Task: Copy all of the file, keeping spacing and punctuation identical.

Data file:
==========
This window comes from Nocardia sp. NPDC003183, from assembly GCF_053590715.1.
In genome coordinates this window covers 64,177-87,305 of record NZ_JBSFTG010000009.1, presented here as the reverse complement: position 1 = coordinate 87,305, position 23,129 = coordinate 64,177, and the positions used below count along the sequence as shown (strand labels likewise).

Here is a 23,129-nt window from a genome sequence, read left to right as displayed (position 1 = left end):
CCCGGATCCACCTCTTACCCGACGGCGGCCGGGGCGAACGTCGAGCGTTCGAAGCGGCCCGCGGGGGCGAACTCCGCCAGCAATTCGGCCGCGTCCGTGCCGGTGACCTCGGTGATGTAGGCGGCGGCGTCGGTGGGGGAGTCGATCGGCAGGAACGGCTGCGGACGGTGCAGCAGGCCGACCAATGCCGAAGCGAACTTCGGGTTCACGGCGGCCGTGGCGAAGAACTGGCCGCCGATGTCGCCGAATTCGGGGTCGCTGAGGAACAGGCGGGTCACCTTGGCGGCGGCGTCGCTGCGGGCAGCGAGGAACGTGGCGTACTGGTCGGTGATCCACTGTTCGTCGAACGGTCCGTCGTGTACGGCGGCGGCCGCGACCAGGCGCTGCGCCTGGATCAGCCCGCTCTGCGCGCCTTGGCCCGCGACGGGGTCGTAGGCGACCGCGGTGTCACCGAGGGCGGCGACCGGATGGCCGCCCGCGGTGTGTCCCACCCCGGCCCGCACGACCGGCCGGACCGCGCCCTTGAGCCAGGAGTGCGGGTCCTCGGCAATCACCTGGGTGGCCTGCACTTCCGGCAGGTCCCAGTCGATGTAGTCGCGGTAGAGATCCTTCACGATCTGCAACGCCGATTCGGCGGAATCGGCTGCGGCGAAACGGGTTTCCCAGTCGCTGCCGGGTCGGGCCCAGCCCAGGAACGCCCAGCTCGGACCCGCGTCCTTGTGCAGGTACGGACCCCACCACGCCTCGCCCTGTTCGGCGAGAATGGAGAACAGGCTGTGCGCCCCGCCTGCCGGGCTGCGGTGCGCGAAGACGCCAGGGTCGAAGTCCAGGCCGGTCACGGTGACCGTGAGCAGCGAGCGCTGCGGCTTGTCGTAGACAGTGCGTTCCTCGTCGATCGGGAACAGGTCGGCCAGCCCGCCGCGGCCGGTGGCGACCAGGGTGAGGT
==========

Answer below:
This window comes from Nocardia sp. NPDC003183, from assembly GCF_053590715.1.
In genome coordinates this window covers 64,177-87,305 of record NZ_JBSFTG010000009.1, presented here as the reverse complement: position 1 = coordinate 87,305, position 23,129 = coordinate 64,177, and the positions used below count along the sequence as shown (strand labels likewise).

Here is a 23,129-nt window from a genome sequence, read left to right as displayed (position 1 = left end):
CCCGGATCCACCTCTTACCCGACGGCGGCCGGGGCGAACGTCGAGCGTTCGAAGCGGCCCGCGGGGGCGAACTCCGCCAGCAATTCGGCCGCGTCCGTGCCGGTGACCTCGGTGATGTAGGCGGCGGCGTCGGTGGGGGAGTCGATCGGCAGGAACGGCTGCGGACGGTGCAGCAGGCCGACCAATGCCGAAGCGAACTTCGGGTTCACGGCGGCCGTGGCGAAGAACTGGCCGCCGATGTCGCCGAATTCGGGGTCGCTGAGGAACAGGCGGGTCACCTTGGCGGCGGCGTCGCTGCGGGCAGCGAGGAACGTGGCGTACTGGTCGGTGATCCACTGTTCGTCGAACGGTCCGTCGTGTACGGCGGCGGCCGCGACCAGGCGCTGCGCCTGGATCAGCCCGCTCTGCGCGCCTTGGCCCGCGACGGGGTCGTAGGCGACCGCGGTGTCACCGAGGGCGGCGACCGGATGGCCGCCCGCGGTGTGTCCCACCCCGGCCCGCACGACCGGCCGGACCGCGCCCTTGAGCCAGGAGTGCGGGTCCTCGGCAATCACCTGGGTGGCCTGCACTTCCGGCAGGTCCCAGTCGATGTAGTCGCGGTAGAGATCCTTCACGATCTGCAACGCCGATTCGGCGGAATCGGCTGCGGCGAAACGGGTTTCCCAGTCGCTGCCGGGTCGGGCCCAGCCCAGGAACGCCCAGCTCGGACCCGCGTCCTTGTGCAGGTACGGACCCCACCACGCCTCGCCCTGTTCGGCGAGAATGGAGAACAGGCTGTGCGCCCCGCCTGCCGGGCTGCGGTGCGCGAAGACGCCAGGGTCGAAGTCCAGGCCGGTCACGGTGACCGTGAGCAGCGAGCGCTGCGGCTTGTCGTAGACAGTGCGTTCCTCGTCGATCGGGAACAGGTCGGCCAGCCCGCCGCGGCCGGTGGCGACCAGGGTGAGGT